In this classic poem, Lord Byron reflects on the life and legacy of Napoleon Bonaparte, the French general who rose to power during the French Revolution and became Emperor of France. He explores the complex nature of power, the futility of war and the fleeting nature of human greatness. In this literary criticism, we will delve deeper into Lord Byron's poem and uncover its themes, symbols and characters.
Overview of the Poem
"Ode To Napoleon Buonaparte" was written in 1814, shortly after Napoleon's defeat and exile to Elba. The poem is divided into four stanzas, each with ten lines. The tone of the poem is melancholic, reflecting the sombre mood of the time. The poem is written in iambic pentameter and uses a rhyme scheme of ABABCCDEED.
The first stanza establishes the setting of the poem and introduces the main character, Napoleon. The second stanza explores Napoleon's rise to power and his military conquests. The third stanza reflects on Napoleon's downfall and his loss of power. The final stanza examines the legacy of Napoleon and the fleeting nature of human greatness.
Themes in "Ode To Napoleon Buonaparte"
One of the main themes in "Ode To Napoleon Buonaparte" is the nature of power. Lord Byron explores the way power can corrupt even the most noble of individuals. He also highlights the way power can be fleeting and temporary, with individuals who once held great power falling from grace.
Another important theme in the poem is the futility of war. Lord Byron reflects on the destruction and suffering caused by war, and the way it can tear societies apart. He also explores the way that war can often be motivated by greed and personal ambition, rather than a desire for justice or righteousness.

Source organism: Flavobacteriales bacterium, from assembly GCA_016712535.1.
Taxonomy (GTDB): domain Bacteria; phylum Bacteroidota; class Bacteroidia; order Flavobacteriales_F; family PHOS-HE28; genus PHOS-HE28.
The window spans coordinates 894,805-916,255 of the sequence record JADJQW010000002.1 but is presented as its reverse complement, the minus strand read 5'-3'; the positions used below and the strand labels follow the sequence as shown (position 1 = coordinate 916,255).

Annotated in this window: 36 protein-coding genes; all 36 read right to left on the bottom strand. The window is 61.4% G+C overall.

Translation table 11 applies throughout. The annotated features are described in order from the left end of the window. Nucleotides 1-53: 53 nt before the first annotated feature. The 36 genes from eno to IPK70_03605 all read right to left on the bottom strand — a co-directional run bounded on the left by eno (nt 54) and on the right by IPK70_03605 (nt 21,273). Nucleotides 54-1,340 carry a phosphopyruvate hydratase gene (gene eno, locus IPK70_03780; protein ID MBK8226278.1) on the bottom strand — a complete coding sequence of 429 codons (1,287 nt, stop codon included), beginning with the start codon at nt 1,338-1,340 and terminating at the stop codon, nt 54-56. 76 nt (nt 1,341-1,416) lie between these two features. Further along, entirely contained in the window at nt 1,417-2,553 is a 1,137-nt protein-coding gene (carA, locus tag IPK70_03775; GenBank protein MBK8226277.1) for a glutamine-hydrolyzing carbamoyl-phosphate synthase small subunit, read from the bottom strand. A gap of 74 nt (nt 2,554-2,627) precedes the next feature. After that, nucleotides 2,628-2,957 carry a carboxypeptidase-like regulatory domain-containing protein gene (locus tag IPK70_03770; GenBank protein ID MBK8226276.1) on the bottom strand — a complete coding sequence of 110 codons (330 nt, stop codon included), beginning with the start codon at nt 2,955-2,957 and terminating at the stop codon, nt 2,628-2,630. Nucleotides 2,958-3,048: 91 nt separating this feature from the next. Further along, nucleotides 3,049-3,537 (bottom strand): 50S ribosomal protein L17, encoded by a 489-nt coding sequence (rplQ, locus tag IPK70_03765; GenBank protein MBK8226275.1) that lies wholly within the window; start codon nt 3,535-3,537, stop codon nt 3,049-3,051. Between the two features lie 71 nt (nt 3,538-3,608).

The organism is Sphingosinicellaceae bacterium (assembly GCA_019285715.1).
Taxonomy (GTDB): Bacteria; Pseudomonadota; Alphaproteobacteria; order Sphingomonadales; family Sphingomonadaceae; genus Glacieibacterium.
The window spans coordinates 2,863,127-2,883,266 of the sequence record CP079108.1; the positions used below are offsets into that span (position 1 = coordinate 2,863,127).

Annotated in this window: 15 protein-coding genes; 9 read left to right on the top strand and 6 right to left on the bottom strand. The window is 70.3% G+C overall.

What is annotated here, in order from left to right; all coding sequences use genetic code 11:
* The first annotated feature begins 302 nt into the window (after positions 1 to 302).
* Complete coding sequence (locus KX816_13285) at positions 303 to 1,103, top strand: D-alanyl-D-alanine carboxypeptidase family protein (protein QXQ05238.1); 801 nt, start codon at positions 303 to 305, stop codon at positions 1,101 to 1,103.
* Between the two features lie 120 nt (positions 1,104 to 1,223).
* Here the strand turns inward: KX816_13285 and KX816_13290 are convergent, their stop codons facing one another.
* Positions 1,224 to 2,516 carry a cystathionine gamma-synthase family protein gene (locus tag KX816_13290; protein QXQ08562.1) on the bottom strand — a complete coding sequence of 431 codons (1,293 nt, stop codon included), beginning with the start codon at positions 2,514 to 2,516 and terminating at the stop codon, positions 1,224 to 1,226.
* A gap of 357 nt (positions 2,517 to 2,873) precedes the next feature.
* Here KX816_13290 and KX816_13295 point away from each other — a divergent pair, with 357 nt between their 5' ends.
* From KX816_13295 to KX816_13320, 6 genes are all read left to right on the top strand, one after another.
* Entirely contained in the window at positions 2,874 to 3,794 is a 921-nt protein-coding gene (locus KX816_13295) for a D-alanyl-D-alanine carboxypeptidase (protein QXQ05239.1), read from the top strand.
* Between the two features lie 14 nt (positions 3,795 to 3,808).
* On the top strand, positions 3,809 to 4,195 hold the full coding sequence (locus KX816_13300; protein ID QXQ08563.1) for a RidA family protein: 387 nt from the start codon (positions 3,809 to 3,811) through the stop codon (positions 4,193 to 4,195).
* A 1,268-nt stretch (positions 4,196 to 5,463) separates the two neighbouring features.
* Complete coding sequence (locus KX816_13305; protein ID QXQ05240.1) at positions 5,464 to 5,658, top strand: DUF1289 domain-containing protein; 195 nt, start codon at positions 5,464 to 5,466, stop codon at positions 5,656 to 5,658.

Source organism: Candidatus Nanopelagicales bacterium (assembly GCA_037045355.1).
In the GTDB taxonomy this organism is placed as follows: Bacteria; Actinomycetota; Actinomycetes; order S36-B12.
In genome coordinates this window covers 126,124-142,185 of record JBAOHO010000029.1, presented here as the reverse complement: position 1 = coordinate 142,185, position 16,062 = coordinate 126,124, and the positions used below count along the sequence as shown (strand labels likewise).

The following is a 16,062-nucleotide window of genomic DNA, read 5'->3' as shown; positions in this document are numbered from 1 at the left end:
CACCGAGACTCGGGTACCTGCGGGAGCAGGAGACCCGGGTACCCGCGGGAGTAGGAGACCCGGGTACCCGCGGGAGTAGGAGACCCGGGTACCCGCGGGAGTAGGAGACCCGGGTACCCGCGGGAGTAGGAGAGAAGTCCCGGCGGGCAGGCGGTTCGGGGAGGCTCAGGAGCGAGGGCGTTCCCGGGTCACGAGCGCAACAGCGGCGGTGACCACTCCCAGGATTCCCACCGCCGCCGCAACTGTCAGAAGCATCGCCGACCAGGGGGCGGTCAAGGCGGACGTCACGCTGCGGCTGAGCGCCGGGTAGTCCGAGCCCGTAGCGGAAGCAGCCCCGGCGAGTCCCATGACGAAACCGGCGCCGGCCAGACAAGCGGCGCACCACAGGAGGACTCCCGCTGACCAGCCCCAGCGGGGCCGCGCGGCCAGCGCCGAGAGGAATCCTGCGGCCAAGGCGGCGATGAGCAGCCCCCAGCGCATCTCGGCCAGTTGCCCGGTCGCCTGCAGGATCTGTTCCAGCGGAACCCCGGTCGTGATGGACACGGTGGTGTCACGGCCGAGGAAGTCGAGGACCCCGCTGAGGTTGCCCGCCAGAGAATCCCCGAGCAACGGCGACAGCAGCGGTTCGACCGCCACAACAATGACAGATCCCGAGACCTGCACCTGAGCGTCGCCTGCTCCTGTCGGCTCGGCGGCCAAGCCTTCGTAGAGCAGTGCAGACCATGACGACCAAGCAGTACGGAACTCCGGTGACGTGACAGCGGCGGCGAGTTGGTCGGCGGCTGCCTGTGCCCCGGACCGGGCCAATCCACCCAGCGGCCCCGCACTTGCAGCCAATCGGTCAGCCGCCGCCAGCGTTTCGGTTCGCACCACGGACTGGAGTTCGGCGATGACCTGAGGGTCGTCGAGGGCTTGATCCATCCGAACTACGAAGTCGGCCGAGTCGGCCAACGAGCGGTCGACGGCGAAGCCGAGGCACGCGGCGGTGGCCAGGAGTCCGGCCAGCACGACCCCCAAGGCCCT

The final theme in the poem is the fleeting nature of human greatness. Lord Byron reflects on the way that even the most powerful individuals are eventually forgotten, with their legacy and reputation fading over time. He also highlights the way that greatness is often just an illusion, with individuals achieving power and success through deceit and manipulation.
Symbols in "Ode To Napoleon Buonaparte"
There are several symbols in "Ode To Napoleon Buonaparte" that help to convey the themes of the poem. One of the key symbols is the eagle, which is used to represent Napoleon's power and ambition. Lord Byron describes how the eagle "soared, and sunk, and soared again," reflecting the way that Napoleon's power fluctuated over time.
Another important symbol in the poem is the "crown of thorns," which represents the suffering and sacrifice that individuals often undergo in order to achieve power and greatness. Lord Byron describes how Napoleon "wore" the crown of thorns, implying that he suffered greatly in order to achieve his goals.
The final symbol in the poem is the "triumphal arch," which represents the way that individuals are often celebrated and praised for their achievements, even if those achievements are morally questionable. Lord Byron highlights the way that the triumphal arch "blazed" with Napoleon's name, reflecting the way that individuals are often remembered for their triumphs rather than their faults.
Characters in "Ode To Napoleon Buonaparte"
The main character in "Ode To Napoleon Buonaparte" is, of course, Napoleon Bonaparte. Lord Byron portrays Napoleon as a complex and flawed individual, highlighting both his ambition and his downfall. He describes how Napoleon "swept off" the "dewdrops from his laurels," reflecting the way that Napoleon was driven by a desire for power and glory.